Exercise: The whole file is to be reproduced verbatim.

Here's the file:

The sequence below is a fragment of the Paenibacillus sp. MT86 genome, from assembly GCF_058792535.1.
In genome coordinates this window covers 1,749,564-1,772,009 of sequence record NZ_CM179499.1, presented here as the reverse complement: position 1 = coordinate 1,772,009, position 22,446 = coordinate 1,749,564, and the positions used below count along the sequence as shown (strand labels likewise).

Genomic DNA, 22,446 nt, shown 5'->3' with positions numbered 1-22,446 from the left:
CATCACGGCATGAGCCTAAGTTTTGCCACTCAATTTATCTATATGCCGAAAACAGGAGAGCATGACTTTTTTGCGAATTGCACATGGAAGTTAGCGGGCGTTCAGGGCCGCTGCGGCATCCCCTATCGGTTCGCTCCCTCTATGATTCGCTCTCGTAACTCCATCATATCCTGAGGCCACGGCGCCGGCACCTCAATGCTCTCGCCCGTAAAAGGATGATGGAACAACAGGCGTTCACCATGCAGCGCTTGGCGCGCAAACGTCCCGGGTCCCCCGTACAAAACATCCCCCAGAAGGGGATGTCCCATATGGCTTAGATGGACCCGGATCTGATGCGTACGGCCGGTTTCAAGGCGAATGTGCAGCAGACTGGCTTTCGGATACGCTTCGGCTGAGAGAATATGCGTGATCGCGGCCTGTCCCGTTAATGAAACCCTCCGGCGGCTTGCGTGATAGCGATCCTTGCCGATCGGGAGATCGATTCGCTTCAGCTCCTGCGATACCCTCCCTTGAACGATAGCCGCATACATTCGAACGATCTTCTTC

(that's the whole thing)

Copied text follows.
The sequence below is a fragment of the Paenibacillus sp. MT86 genome, from assembly GCF_058792535.1.
In genome coordinates this window covers 1,749,564-1,772,009 of sequence record NZ_CM179499.1, presented here as the reverse complement: position 1 = coordinate 1,772,009, position 22,446 = coordinate 1,749,564, and the positions used below count along the sequence as shown (strand labels likewise).

Genomic DNA, 22,446 nt, shown 5'->3' with positions numbered 1-22,446 from the left:
CATCACGGCATGAGCCTAAGTTTTGCCACTCAATTTATCTATATGCCGAAAACAGGAGAGCATGACTTTTTTGCGAATTGCACATGGAAGTTAGCGGGCGTTCAGGGCCGCTGCGGCATCCCCTATCGGTTCGCTCCCTCTATGATTCGCTCTCGTAACTCCATCATATCCTGAGGCCACGGCGCCGGCACCTCAATGCTCTCGCCCGTAAAAGGATGATGGAACAACAGGCGTTCACCATGCAGCGCTTGGCGCGCAAACGTCCCGGGTCCCCCGTACAAAACATCCCCCAGAAGGGGATGTCCCATATGGCTTAGATGGACCCGGATCTGATGCGTACGGCCGGTTTCAAGGCGAATGTGCAGCAGACTGGCTTTCGGATACGCTTCGGCTGAGAGAATATGCGTGATCGCGGCCTGTCCCGTTAATGAAACCCTCCGGCGGCTTGCGTGATAGCGATCCTTGCCGATCGGGAGATCGATTCGCTTCAGCTCCTGCGATACCCTCCCTTGAACGATAGCCGCATACATTCGAACGATCTTCTTC